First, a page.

Whether it's a TV screen, computer monitor or phone, every device will render color differently. This isn't usually an apocalyptic-grade ordeal, but when you're selling color-centric products online (ahem), it's problematic.
What we do to show colors accurately
We represent the color of our labels as accurately as possible by calibrating our computer monitors. Every month, we turn off the lights in the office (Andrew always gets creeped out when this happens ... something about repressed childhood memories of dark basements, Oscar the Grouch and poison ivy), stick a Spyder4 on the monitor, and calibrate the display colors so they're accurate.
After color calibration, we edit all product images in Photoshop and ensure the correct Pantone numbers match each label you see on our website.
But it's not always enough
Yet, after all this nerding out with color enhancing technology, the colors will still be brighter, darker or wildly different on your device.
Unless we all calibrate our devices the exact same way, and view those devices under the same lighting conditions, we'll never be viewing the same color the same way. I know, that's about as inefficient as an octopus chasing a rickshaw.
The simplest solution for you is to request a free swatch card by clicking here and filling out the online form.
But if you're in a mad rush, and you need a better feel for each color now...
The next thing to do is to keep reading this article. I'll go through each color we sell (they match across many of our sticky products btw) and provide some synonyms that will give you a better feel for each color.
I've spent countless hours photographing and editing each product you see on this site, so I have an chummy relationship with each color.
But at the end of the day, my opinion on these colors is subjective. In the words of Captain Hector Barbossa from the Pirates of the Caribbean, think of this as 'more what you'd call guidelines than actual rules'.
For your viewing pleasure, our 38 Colors are divided into five families based off relationship, popularity, type, and ease of user experience.
We'll start with the standard colors, which all have a semi gloss finish.
Standard White - pure, snow, bleached white (not off white or cream)
Standard Black - obsidian, charcoal, midnight, jet black
Standard Red - cherry, blood, strawberry (not merlot, rose or garnet)
Standard Blue - light, sky, azure, baby blue (not navy or cobalt)
Standard Green - emerald, clover, Irish
Standard Orange - tangerine, sunrise, carrot
Standard Yellow - banana, sunny, cream, lemon
Next are the fluorescent colors, which are what we call "true fluorescents" within industry jargon. They have a matte finish, and they're neon glowingly bright.
Fluorescent Green - bright, harlequin, screamin'
Fluorescent Red - think road safety sign, fire, intense sunrise, somewhat coral (this color often gets confused with Fluorescent Orange. It makes more sense when you see the two colors side by side on the swatch card)
Fluorescent Orange - pumpkin, marigold
Fluorescent Purple - lilac, amethyst, orchid
Fluorescent Yellow - yellow, neon cream
Fluorescent Pink - fuchsia, shocking, barbie
Here are the specialty colors, as they tend to be more particular and have sometimes been a boon for folks to match their branding.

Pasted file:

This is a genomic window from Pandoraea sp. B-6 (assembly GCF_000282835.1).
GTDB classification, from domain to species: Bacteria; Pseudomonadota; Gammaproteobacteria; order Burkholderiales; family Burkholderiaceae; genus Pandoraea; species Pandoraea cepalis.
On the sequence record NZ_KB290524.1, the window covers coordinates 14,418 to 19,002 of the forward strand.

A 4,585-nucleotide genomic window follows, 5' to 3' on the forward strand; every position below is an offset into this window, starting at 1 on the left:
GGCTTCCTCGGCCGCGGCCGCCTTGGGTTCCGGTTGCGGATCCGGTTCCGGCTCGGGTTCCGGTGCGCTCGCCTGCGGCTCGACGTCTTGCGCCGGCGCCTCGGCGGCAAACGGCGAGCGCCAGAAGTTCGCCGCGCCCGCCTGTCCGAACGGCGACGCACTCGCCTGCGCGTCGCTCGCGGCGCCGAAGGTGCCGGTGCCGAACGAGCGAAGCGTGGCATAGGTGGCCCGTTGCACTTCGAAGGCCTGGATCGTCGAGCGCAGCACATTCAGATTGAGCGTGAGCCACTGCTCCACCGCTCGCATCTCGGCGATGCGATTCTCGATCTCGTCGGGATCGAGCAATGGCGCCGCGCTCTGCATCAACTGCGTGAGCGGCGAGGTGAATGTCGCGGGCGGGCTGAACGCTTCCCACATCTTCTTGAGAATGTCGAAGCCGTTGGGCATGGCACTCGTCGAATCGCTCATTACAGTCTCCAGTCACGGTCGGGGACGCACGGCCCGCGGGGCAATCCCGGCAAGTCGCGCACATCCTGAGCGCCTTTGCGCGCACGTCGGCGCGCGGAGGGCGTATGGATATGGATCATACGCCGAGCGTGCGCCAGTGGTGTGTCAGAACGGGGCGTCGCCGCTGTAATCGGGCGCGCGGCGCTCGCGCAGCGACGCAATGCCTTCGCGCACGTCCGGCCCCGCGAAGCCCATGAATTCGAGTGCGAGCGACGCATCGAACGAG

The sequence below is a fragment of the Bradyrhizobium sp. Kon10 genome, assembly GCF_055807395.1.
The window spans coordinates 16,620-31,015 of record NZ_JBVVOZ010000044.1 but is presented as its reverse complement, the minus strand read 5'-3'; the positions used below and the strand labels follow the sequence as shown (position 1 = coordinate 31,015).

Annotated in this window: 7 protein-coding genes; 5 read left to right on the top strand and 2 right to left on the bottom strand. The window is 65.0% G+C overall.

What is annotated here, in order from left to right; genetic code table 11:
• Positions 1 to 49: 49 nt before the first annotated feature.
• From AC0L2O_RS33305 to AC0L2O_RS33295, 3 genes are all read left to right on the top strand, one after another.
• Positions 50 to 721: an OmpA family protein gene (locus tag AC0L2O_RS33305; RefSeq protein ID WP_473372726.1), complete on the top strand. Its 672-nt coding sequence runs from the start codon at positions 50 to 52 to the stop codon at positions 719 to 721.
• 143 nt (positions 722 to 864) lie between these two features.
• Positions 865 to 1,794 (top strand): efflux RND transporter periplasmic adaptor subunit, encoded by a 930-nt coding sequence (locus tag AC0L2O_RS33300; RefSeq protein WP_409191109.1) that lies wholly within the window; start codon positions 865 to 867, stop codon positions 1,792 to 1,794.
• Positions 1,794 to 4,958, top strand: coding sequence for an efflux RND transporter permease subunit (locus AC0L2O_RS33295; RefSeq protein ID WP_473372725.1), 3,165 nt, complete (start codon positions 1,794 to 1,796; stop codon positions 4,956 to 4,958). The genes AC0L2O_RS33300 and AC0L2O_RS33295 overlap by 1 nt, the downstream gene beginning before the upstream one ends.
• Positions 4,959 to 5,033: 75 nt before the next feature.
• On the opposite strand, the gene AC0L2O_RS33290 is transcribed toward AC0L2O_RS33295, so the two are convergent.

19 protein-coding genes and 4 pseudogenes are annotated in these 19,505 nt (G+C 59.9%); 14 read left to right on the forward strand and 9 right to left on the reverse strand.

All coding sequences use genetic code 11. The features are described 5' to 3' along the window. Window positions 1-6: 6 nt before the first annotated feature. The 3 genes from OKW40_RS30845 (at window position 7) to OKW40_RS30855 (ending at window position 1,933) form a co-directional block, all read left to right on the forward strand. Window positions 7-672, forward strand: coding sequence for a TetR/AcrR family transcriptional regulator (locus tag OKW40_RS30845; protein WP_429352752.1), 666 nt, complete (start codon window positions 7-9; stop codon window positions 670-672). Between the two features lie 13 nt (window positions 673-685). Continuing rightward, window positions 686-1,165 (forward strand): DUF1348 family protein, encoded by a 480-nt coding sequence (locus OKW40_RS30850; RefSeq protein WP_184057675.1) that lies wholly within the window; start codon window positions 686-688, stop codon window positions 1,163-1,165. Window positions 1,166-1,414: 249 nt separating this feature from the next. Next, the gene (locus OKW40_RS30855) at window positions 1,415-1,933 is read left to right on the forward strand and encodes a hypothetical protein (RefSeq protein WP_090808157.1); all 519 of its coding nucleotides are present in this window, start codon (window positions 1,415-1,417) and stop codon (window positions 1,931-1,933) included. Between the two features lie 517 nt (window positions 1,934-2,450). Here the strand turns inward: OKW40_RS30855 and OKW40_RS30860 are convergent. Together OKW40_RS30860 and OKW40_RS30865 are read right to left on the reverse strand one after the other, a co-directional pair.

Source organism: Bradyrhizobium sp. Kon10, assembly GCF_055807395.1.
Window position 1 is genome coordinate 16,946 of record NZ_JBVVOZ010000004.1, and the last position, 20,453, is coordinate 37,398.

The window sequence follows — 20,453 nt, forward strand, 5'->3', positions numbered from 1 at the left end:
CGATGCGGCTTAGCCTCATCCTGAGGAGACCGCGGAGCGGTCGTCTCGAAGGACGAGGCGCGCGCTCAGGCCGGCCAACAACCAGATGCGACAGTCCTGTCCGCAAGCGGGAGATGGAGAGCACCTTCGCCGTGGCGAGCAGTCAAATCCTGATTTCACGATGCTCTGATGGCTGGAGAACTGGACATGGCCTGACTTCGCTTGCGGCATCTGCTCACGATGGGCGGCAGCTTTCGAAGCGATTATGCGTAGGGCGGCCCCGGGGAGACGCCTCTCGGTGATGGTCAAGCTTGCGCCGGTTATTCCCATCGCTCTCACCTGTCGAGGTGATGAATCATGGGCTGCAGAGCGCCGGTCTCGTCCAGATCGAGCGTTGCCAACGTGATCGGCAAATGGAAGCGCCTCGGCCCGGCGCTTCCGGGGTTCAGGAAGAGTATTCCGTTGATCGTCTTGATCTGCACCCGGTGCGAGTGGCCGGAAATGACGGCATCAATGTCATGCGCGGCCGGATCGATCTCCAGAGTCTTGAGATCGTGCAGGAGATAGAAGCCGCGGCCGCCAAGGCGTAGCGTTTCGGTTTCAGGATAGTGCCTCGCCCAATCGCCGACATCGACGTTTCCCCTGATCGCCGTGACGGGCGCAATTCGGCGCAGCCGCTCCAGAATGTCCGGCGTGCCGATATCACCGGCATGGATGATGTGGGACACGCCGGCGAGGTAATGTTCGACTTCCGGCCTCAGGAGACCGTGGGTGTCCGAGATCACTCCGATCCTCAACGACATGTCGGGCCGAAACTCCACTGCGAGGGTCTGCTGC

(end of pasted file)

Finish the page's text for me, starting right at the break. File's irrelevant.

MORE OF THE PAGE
Specialty Aqua - light greenish blue, ocean, fresh, rain water
Specialty Copper - Lincoln penny, hazel, medium brown
Specialty Tan - desert, sand, khaki
Specialty Chartreuse - candy apple green, halfway between green and yellow (the only color named after a liqueur that's been made by French, Carthusian monks for 100s of years! Likely my favorite color)
Specialty Lime - lime wedge in a corona bottle, light sea green, wedding mint
Specialty Dark Blue - reflex blue, cobalt, ultramarine
Specialty Rose - blush, zinfandel
Specialty Gray - slate, stone, ash
Specialty Lavender - blueish purple
Specialty Violet - lilac, amethyst, light purple
Specialty Pink - light rose, flush
Specialty Salmon - pinkish red like the fish
Specialty Maroon - burgundy, dark red, merlot, malbec, chianti ... thirsty now
Here are our three, glossy metallic colors that are pretty self explanatory.
Metallic Gold - dull, shiny yellow
Metallic Silver - neutral, pale gray
Metallic Bronze - reflective chestnut-copper-burnt-orange
eaRth Tones Colors
Finally, here is a breakdown of our "eaRth Tones" colors, which all have a semi gloss finish
eaRth Tones Apricot - light pinkish red
eaRth Tones Burnt Umber - rust, clay, dark earthen red
eaRth Tones Teal - deep sea blue-green, beryl, cerulean
eaRth Tones Goldenrod - rich creamy yellow, saffron, amber
eaRth Tones Cocoa - dark chocolate, espresso
eaRth Tones Forest Green - hunter, jungle
eaRth Tones Olive - army drab, verde
eaRth Tones Purple - royal dark plum, eminence, palatinate
eaRth Tones Magenta cardinal, quinacridone, crimson, claret
Click here for a free color swatch in the mail
Update from September 2019
You Say Tomato and I say Tomato...
It is fascinating to see how people describe colors. We tend to put each into a general category, but there can be an overlap. Also, there can be confusion between how people express a color. Patrick describes magenta as crimson; I would attribute that quality to maroon. Additionally, I would never describe maroon as burgundy. However, we're not here to quarrel. I, for one, am not qualified enough to critique someone's opinion in this matter. In this vein, we here at ChromaLabel are open to your thoughts and don't insist you take our description of colors as the definitive work on the subject. If by chance you find yourself bantering about the finer details of color, you can always point to your Swatch card and settle your differences. You may not agree on the name, but the Swatch doesn't lie unless you, like me, are color deficient. Don't worry though I'm not in charge of color-matching.